Sometimes 'Not Helping' Is The Best Option: Here's How To Be A Good Guest

Look relatable?
Look relatable?

Look relatable?

When attending holiday parties hosted by friends and loved ones, many of us really want to be “good” guests. It can seem obvious that, in order to really excel at the whole guest thing, we should be eager to help our hosts in the kitchen, with food and drink service, and with post-party cleanup. But anyone who has spent time meticulously planning an end-of-year soiree can tell you that well-meaning “helpers” can sometimes cause more trouble and stress for a host. 

So what can you do to really help beleaguered holiday hosts before, during and after the big day? We asked a group of professional event planners and etiquette hosts for their party guest do’s and don’ts, and here’s what they recommend. 

Be sure to RSVP in a timely manner.

“Being a good guest begins long before the party begins,” said Lisa Mirza Grotts, a certified etiquette expert. If the invitation (whether it comes in the mail, over email or via text) asks you to RSVP, do so well before the host has to reach out to confirm your attendance. 

The invitation phase of the party also serves as a prime opportunity for hosts to clarify the event’s tone and to set expectations for guests. Hosts who don’t want their guests to help out during the party can “hint that all has been taken care of” right on the invitation, according to Laura Windsor, founder of Laura Windsor Etiquette & Protocol Academy in London. Windsor suggests this type of phrasing: “It is a time of celebration. All has been organized from food to helpers, so all you have to do is bring your good selves, be pampered, mix, and enjoy the evening!”

Consider offering help to the host ahead of time.

Asking a host if you can assist on the event date can be overwhelming, but extending that offer while the host is still planning the party and putting the details together may prove more useful.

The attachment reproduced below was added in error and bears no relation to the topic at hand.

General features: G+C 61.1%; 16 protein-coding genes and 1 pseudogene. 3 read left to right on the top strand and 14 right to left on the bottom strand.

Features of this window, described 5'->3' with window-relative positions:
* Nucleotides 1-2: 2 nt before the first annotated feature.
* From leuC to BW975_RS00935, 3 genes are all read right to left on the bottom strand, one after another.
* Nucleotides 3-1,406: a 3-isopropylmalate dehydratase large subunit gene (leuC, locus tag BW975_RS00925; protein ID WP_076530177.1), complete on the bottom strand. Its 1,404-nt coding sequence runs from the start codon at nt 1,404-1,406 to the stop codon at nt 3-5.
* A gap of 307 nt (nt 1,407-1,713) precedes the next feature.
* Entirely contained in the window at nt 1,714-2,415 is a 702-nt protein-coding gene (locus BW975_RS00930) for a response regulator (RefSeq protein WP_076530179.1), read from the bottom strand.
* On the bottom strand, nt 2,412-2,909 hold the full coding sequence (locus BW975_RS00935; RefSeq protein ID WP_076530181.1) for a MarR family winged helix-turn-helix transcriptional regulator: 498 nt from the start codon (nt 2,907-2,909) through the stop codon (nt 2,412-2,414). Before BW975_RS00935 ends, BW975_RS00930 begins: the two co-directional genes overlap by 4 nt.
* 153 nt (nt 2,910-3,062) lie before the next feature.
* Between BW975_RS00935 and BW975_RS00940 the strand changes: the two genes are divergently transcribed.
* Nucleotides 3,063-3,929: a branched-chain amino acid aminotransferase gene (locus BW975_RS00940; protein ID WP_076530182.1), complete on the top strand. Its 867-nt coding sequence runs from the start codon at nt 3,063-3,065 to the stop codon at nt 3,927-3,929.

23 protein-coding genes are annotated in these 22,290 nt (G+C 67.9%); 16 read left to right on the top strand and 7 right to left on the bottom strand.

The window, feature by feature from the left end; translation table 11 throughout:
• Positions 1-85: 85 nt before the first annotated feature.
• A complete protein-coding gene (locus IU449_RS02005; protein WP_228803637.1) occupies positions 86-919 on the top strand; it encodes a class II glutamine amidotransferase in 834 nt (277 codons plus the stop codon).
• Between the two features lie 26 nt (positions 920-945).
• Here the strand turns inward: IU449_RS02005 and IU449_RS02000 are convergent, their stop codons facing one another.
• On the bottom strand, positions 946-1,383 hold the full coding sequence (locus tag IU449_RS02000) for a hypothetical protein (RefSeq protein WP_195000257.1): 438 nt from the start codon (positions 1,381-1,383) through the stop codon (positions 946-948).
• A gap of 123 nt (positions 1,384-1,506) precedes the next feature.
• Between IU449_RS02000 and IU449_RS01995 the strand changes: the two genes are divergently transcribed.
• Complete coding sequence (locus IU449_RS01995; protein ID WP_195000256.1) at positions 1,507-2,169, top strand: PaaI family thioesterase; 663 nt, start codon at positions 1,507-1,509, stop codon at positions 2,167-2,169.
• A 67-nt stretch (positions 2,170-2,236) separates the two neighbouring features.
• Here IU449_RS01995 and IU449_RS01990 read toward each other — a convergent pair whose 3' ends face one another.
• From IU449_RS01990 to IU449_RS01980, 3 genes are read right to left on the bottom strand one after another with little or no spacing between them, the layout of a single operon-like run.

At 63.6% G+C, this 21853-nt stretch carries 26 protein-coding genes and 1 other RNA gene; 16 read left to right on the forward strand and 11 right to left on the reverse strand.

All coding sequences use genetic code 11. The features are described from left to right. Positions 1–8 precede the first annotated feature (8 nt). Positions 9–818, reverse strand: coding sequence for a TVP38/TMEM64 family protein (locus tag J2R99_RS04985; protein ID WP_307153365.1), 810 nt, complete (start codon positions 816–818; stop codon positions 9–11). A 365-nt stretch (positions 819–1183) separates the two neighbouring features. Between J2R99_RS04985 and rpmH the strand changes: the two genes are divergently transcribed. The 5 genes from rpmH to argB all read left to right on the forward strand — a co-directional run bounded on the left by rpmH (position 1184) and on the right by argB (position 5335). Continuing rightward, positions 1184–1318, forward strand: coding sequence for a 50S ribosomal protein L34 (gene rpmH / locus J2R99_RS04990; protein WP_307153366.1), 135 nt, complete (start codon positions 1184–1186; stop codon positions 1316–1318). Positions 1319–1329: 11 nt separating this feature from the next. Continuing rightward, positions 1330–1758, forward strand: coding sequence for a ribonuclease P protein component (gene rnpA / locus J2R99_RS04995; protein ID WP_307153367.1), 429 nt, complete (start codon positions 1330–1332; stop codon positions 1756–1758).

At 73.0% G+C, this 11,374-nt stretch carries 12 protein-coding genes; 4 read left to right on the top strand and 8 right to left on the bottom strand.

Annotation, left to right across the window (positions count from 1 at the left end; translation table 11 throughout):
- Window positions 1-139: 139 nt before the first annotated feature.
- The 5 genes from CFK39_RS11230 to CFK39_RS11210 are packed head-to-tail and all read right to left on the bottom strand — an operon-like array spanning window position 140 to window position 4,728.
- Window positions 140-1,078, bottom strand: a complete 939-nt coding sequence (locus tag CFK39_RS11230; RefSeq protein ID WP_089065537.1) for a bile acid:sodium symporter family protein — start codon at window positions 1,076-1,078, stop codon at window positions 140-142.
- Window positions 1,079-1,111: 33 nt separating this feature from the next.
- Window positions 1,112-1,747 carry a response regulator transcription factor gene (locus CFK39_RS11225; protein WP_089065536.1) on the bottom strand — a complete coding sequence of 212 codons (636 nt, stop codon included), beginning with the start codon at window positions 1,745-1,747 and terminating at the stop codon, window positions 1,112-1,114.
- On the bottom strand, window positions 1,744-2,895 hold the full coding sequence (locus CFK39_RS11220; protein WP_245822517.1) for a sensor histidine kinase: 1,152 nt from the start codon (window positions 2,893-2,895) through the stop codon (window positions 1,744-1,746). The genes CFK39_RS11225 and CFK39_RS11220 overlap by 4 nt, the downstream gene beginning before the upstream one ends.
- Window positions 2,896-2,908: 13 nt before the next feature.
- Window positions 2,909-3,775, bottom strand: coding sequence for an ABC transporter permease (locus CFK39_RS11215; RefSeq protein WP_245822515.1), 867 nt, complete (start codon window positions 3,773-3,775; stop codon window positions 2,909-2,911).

“If you are someone who loves to help, contact the host in advance and offer your assistance,” said Jodi RR Smith, an etiquette consultant and president of Mannersmith. “This way, the host can assign a task in advance or know [ahead of time] that an extra pair of hands is available as needed.” 

Don’t show up early.

The impulse to show up to a holiday party early to lend a hand with setup comes from a kind place, but Windsor warns that this supposedly-selfless act probably won’t be received that way by the host.

Arriving early to an event in order to help the hosts is inconsiderate,” she said. “No guest should show up early.”

Respect the event’s start time and arrive within 10-15 minutes of the time on the invite. “If the invitation says 7:15 p.m., guests should arrive between 7:25 and 7:30. If you turn up early, the hosts may not yet be dressed or [be trying] to take a 10-minute breather after last-minute preparations,” Windsor advised.

What she's actually thinking:
What she's actually thinking:

What she's actually thinking: "Oh great, now I have to find a vase for these."

Don’t bring a bouquet of flowers.

Even if your best friend or your mother-in-law or your boss absolutely adores fresh flowers, resist the urge to bring a bouquet along as a host gift. When guests arrive with flowers, the host “has to stop what she is doing to tend to flowers” by tracking down a vase, Windsor reminded us. Instead, a thoughtful gesture would be to “send an arrangement the day after the party.”